Step out of the back door of the Blue Fin Building (as I did this morning) and rising up in front of you is the new extension to Tate Modern – 167,699 bricks’ worth (according to their website).
It’s by the firm of Herzog & de Meuron (who did the work transforming Giles Gilbert Scott’s original Bankside Power Station into the Tate Modern back in 2000) and “will present a striking combination of raw industrial spaces and refined 21st century architecture”.
Striking it certainly is, its angular form contrasting starkly with the clean lines of the power station. Its ten storeys tall, and built on the old oil storage tanks (Bankside was oil-fired, unlike Scott’s coal-fired Battersea power station, also currently being transformed). The Tate say that the new development will increase display space by 60%.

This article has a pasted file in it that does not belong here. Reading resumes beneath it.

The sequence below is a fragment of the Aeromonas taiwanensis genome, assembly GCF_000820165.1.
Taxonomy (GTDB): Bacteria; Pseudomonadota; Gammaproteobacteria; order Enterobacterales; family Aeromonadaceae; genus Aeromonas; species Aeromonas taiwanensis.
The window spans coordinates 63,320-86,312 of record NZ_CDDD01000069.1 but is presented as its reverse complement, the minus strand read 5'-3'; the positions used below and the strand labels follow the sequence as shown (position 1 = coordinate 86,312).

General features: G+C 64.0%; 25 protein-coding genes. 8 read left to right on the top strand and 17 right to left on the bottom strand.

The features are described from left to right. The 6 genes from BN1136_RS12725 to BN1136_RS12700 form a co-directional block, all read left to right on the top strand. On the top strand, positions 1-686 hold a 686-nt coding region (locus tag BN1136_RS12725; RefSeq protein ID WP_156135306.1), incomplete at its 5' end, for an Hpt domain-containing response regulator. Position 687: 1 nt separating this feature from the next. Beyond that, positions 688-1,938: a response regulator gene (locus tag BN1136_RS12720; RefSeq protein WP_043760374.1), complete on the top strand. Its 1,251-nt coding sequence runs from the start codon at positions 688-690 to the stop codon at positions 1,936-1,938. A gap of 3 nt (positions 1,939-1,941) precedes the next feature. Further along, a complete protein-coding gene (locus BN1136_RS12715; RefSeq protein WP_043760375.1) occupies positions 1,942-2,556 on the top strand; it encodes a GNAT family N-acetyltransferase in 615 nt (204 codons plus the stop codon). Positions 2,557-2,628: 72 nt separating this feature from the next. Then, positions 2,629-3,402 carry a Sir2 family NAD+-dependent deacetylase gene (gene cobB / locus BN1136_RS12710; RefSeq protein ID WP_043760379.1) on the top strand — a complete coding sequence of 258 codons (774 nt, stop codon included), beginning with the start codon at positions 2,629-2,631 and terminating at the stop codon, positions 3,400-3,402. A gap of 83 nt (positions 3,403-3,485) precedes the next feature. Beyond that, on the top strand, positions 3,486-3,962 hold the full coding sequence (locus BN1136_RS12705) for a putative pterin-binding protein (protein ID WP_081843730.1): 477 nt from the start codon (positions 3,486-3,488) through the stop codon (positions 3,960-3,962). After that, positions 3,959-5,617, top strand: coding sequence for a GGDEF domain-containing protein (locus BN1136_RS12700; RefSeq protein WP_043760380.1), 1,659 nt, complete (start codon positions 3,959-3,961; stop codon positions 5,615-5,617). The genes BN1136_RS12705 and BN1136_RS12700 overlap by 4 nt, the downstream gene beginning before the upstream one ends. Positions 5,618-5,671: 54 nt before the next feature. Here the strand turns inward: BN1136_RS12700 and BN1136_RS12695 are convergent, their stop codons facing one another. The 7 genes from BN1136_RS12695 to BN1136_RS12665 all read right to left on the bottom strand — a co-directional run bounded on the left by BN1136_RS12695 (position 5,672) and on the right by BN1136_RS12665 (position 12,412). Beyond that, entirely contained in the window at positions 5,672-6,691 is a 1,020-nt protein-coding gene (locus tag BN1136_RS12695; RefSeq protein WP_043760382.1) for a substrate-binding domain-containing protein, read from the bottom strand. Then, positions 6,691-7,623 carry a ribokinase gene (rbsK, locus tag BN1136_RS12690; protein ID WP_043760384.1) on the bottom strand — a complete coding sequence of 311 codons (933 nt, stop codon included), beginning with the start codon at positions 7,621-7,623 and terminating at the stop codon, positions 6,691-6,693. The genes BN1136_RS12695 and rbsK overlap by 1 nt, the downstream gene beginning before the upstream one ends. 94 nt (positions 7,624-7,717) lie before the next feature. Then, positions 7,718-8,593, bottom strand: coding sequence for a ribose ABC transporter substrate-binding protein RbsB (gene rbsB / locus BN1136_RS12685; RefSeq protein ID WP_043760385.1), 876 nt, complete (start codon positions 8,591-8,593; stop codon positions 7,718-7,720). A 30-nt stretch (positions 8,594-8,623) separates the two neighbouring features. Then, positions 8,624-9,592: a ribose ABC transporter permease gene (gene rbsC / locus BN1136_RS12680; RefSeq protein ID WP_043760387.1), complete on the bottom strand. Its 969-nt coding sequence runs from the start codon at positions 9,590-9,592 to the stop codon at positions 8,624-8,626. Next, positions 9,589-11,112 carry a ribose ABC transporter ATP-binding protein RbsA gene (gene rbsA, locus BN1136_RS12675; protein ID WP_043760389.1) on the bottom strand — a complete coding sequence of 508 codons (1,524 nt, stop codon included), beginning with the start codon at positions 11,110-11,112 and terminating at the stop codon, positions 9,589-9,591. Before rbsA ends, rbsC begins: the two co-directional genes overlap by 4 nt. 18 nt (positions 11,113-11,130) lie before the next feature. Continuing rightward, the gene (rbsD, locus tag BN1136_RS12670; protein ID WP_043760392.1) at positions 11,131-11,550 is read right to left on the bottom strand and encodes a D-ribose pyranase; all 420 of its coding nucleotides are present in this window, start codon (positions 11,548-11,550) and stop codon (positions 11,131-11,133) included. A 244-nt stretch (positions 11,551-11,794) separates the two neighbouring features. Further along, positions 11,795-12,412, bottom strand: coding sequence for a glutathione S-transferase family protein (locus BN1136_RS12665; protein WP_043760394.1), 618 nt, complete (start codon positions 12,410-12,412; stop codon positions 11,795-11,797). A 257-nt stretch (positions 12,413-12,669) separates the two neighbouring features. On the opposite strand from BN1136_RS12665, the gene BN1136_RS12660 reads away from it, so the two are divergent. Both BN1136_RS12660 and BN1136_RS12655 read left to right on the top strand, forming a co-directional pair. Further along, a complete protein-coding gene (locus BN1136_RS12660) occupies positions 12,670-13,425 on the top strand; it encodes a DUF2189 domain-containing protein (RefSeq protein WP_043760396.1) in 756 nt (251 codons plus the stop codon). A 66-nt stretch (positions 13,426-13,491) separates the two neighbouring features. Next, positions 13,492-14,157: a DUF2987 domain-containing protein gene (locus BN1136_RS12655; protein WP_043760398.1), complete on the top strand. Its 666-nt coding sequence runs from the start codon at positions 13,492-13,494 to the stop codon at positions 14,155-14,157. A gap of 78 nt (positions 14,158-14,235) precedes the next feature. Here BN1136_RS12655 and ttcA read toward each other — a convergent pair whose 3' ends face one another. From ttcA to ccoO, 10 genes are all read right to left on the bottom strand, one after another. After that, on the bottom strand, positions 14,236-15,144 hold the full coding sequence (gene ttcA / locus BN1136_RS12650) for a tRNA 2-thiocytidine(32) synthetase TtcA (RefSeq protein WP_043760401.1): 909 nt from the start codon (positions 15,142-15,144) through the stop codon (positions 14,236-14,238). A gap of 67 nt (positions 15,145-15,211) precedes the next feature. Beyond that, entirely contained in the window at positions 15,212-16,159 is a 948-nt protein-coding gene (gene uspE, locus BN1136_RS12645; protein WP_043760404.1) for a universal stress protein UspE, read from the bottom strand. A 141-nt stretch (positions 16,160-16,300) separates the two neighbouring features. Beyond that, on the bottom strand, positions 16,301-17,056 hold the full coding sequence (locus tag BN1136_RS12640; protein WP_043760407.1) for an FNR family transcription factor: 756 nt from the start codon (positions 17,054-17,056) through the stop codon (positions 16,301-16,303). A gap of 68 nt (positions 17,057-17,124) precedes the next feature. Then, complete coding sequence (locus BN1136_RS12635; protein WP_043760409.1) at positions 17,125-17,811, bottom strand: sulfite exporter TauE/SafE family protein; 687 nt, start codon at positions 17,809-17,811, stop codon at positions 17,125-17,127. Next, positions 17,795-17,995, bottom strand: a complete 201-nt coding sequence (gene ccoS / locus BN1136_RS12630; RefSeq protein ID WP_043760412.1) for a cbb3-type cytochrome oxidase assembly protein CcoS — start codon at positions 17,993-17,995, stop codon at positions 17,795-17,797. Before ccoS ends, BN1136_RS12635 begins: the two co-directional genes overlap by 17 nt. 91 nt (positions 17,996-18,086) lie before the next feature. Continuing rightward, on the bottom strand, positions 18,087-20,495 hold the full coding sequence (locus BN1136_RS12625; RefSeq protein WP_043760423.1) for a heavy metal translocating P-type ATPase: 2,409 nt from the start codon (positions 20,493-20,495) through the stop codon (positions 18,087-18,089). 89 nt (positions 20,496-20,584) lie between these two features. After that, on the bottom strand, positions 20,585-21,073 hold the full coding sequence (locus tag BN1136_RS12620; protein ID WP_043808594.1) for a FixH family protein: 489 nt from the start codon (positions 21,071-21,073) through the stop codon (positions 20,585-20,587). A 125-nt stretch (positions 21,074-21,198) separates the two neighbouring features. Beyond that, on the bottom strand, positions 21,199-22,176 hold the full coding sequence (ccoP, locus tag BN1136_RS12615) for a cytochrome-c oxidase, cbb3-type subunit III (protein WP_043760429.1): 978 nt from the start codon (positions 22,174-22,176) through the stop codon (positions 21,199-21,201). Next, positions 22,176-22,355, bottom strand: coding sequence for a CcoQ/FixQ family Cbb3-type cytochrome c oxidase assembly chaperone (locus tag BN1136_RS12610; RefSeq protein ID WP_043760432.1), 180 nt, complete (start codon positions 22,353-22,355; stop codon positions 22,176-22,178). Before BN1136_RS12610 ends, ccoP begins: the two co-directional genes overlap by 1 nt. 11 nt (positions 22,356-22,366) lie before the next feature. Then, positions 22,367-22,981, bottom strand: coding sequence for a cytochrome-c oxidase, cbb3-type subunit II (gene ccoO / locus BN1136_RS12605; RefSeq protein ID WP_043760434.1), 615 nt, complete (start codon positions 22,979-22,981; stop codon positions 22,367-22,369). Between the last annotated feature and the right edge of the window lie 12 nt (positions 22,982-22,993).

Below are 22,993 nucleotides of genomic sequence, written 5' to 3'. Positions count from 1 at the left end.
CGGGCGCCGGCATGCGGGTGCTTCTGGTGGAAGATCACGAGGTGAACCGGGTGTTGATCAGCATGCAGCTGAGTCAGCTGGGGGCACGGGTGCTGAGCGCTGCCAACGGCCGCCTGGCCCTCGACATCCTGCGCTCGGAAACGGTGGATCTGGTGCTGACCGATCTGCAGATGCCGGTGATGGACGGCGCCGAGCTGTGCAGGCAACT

I’ve an ambivalent attitude to much contemporary art, finding it engaging on an intellectual rather than an emotional level, and although I love the Turbine Hall space at Tate Modern it’s not a gallery that I find myself drawn to. Let’s see what goes into the new extension when it opens on 17 June.